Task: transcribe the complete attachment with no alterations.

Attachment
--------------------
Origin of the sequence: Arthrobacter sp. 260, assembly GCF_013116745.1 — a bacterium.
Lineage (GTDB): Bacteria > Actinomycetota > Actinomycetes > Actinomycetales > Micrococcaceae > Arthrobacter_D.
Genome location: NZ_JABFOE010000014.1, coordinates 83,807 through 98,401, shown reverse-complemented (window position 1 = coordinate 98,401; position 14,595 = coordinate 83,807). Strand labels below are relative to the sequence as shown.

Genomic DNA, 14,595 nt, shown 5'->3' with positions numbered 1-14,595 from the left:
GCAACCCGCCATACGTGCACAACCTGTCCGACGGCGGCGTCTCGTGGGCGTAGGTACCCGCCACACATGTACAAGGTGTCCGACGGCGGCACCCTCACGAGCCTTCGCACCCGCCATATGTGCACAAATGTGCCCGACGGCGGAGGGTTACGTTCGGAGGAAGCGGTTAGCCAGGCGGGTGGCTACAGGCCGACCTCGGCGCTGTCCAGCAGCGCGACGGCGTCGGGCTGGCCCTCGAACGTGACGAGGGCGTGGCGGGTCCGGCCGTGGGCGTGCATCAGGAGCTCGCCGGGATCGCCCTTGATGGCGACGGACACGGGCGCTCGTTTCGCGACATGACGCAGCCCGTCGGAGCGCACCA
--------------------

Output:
Origin of the sequence: Arthrobacter sp. 260, assembly GCF_013116745.1 — a bacterium.
Lineage (GTDB): Bacteria > Actinomycetota > Actinomycetes > Actinomycetales > Micrococcaceae > Arthrobacter_D.
Genome location: NZ_JABFOE010000014.1, coordinates 83,807 through 98,401, shown reverse-complemented (window position 1 = coordinate 98,401; position 14,595 = coordinate 83,807). Strand labels below are relative to the sequence as shown.

Genomic DNA, 14,595 nt, shown 5'->3' with positions numbered 1-14,595 from the left:
GCAACCCGCCATACGTGCACAACCTGTCCGACGGCGGCGTCTCGTGGGCGTAGGTACCCGCCACACATGTACAAGGTGTCCGACGGCGGCACCCTCACGAGCCTTCGCACCCGCCATATGTGCACAAATGTGCCCGACGGCGGAGGGTTACGTTCGGAGGAAGCGGTTAGCCAGGCGGGTGGCTACAGGCCGACCTCGGCGCTGTCCAGCAGCGCGACGGCGTCGGGCTGGCCCTCGAACGTGACGAGGGCGTGGCGGGTCCGGCCGTGGGCGTGCATCAGGAGCTCGCCGGGATCGCCCTTGATGGCGACGGACACGGGCGCTCGTTTCGCGACATGACGCAGCCCGTCGGAGCGCACCA